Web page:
4 4 Employing the principle of comparative advantage will allow economic specialization and therefore greater economic efficiency. Not only will producers be experts at which they do, but they will also accrue more profits. With people paying less for higher quality goods, they have money to buy more things. With more money in circulation, more firms will succeed. With more firms succeeding, more taxes will be available to infrastructure, helping firms reduce costs, have better workers, & obtain more materials. Promotes economies of scale. Open markets will assure competition among efficiency producers, assuring the lowest possible prices at the highest. Understanding the Boring Stuff

5 5 The Good and the Bad of Free Trade Free trade generates winners & losers. Whether it leads to greater general prosperity depends at least to some degree on interpretation of data. Disparities in income increase. The powerful may gain inordinately at the expense of the powerless. Majority of power rests in the hand of multinational corporations and rich countries Minimize opportunities for vulnerable producers and sometimes degrades the environment Focuses of short-term profits; evades the full costs of commerce, and overlooks the plight of marginalized people and the environment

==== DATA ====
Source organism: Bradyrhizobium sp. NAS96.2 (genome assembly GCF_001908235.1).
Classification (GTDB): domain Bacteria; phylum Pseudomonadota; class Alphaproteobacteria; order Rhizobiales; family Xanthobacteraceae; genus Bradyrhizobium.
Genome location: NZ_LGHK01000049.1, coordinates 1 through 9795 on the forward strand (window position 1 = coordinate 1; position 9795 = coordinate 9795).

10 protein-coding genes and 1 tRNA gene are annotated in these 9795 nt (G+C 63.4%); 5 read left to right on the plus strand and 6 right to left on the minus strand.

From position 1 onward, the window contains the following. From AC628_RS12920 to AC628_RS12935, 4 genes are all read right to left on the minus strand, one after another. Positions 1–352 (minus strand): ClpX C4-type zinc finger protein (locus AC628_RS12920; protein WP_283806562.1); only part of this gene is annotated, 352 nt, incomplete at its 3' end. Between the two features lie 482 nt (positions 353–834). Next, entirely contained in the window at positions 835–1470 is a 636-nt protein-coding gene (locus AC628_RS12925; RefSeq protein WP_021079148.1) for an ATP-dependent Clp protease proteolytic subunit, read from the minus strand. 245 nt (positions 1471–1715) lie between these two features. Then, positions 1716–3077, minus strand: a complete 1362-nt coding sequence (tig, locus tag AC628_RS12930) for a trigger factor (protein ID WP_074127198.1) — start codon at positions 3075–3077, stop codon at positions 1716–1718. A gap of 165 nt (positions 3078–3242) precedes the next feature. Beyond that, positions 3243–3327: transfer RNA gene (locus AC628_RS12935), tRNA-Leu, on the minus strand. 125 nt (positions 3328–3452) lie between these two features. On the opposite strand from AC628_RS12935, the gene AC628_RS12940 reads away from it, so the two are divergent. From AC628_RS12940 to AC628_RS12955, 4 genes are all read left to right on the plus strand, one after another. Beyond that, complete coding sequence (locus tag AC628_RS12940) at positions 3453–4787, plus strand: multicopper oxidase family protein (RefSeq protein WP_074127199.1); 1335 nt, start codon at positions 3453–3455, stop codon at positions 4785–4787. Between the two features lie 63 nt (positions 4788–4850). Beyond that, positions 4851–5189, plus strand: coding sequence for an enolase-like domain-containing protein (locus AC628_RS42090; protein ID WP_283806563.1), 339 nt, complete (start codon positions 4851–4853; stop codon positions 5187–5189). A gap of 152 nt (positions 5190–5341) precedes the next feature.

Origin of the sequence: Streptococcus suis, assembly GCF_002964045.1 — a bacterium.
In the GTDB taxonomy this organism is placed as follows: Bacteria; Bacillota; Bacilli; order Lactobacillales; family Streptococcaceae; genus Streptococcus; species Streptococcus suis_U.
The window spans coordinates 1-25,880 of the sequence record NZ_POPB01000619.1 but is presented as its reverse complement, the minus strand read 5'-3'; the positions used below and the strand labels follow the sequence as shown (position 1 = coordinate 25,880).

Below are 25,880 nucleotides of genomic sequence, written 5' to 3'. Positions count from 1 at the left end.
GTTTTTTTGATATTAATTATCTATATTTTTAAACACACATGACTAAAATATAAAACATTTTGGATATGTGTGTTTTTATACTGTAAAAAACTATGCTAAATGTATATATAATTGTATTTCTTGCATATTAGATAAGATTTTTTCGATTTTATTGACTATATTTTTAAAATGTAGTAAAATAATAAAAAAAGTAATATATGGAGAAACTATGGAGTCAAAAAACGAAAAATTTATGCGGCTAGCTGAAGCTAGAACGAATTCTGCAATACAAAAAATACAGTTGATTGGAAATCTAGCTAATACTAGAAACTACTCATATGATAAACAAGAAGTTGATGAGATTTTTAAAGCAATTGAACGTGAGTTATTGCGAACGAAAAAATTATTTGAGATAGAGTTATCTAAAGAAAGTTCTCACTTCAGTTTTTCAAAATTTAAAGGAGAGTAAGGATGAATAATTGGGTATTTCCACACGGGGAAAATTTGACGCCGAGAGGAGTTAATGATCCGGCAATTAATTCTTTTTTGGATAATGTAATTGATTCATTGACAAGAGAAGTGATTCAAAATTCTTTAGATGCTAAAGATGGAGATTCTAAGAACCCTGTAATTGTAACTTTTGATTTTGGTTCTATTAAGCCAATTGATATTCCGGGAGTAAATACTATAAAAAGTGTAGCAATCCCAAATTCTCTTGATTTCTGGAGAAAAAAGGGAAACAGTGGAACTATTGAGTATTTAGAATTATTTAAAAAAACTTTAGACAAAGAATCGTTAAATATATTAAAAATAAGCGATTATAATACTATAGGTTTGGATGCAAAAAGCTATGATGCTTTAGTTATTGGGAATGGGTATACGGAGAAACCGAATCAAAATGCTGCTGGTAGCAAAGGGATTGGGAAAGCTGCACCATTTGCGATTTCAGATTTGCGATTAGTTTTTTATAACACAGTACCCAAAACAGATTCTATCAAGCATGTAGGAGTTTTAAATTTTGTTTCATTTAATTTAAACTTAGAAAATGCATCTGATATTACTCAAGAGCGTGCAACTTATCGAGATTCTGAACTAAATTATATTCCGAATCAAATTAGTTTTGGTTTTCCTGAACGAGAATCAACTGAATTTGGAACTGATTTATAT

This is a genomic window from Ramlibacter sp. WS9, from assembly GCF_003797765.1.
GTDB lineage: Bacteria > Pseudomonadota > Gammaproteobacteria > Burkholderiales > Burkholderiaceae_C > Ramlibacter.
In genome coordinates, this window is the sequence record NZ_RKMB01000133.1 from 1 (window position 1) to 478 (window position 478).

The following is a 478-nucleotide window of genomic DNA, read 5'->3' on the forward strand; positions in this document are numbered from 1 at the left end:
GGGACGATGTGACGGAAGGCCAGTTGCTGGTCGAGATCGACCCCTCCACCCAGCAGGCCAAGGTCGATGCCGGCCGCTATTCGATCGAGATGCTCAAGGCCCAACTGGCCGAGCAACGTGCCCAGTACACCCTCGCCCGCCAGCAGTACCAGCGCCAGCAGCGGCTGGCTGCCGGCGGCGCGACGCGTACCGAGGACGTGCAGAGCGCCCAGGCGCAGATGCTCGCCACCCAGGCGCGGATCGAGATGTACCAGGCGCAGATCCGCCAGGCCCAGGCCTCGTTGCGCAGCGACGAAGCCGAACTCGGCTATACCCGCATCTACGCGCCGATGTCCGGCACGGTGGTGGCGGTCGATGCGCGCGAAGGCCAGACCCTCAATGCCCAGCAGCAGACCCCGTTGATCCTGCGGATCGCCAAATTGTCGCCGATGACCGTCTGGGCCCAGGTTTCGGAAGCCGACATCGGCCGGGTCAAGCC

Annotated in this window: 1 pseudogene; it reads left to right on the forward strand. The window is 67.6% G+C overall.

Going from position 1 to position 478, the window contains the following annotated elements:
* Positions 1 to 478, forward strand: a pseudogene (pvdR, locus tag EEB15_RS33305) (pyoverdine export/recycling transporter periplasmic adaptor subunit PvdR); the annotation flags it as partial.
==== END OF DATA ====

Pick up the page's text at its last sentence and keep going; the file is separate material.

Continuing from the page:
6 6 Global trade has clear benefits Developing countries can provide new, valuable markets for goods, services produced by developed countries Technology, services, money from developed nations can improve public services, raise standard of living of developing countries Benefits Opponents argue process benefits wealthy developed nations at expense of developing nations Free trade encourages practices that exploit workers, destroy environment Some promote fair trade, like fair trade coffee movement guaranteeing fair prices to coffee bean farmers Anti-Globalization “... the misery of being exploited by capitalists is nothing compared to the misery of not being exploited at all.” ~Joan Robinson